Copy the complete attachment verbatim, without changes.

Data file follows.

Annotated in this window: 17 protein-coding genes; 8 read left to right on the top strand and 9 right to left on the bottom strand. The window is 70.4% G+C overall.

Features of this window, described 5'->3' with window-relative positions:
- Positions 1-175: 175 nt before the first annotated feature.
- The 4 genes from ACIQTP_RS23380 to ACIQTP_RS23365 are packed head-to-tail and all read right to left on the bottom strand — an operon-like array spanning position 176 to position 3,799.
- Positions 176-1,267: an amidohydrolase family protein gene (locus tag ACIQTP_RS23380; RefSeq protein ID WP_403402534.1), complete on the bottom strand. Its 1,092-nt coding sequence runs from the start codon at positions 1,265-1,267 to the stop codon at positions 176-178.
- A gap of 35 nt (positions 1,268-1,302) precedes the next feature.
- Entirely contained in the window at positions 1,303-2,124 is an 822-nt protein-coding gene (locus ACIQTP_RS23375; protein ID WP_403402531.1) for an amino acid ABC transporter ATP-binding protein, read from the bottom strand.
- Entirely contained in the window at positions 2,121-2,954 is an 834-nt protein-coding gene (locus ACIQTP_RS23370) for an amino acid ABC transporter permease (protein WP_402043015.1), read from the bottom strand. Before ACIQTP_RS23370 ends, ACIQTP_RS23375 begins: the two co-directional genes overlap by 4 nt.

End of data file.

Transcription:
Annotated in this window: 17 protein-coding genes; 8 read left to right on the top strand and 9 right to left on the bottom strand. The window is 70.4% G+C overall.

Features of this window, described 5'->3' with window-relative positions:
- Positions 1-175: 175 nt before the first annotated feature.
- The 4 genes from ACIQTP_RS23380 to ACIQTP_RS23365 are packed head-to-tail and all read right to left on the bottom strand — an operon-like array spanning position 176 to position 3,799.
- Positions 176-1,267: an amidohydrolase family protein gene (locus tag ACIQTP_RS23380; RefSeq protein ID WP_403402534.1), complete on the bottom strand. Its 1,092-nt coding sequence runs from the start codon at positions 1,265-1,267 to the stop codon at positions 176-178.
- A gap of 35 nt (positions 1,268-1,302) precedes the next feature.
- Entirely contained in the window at positions 1,303-2,124 is an 822-nt protein-coding gene (locus ACIQTP_RS23375; protein ID WP_403402531.1) for an amino acid ABC transporter ATP-binding protein, read from the bottom strand.
- Entirely contained in the window at positions 2,121-2,954 is an 834-nt protein-coding gene (locus ACIQTP_RS23370) for an amino acid ABC transporter permease (protein WP_402043015.1), read from the bottom strand. Before ACIQTP_RS23370 ends, ACIQTP_RS23375 begins: the two co-directional genes overlap by 4 nt.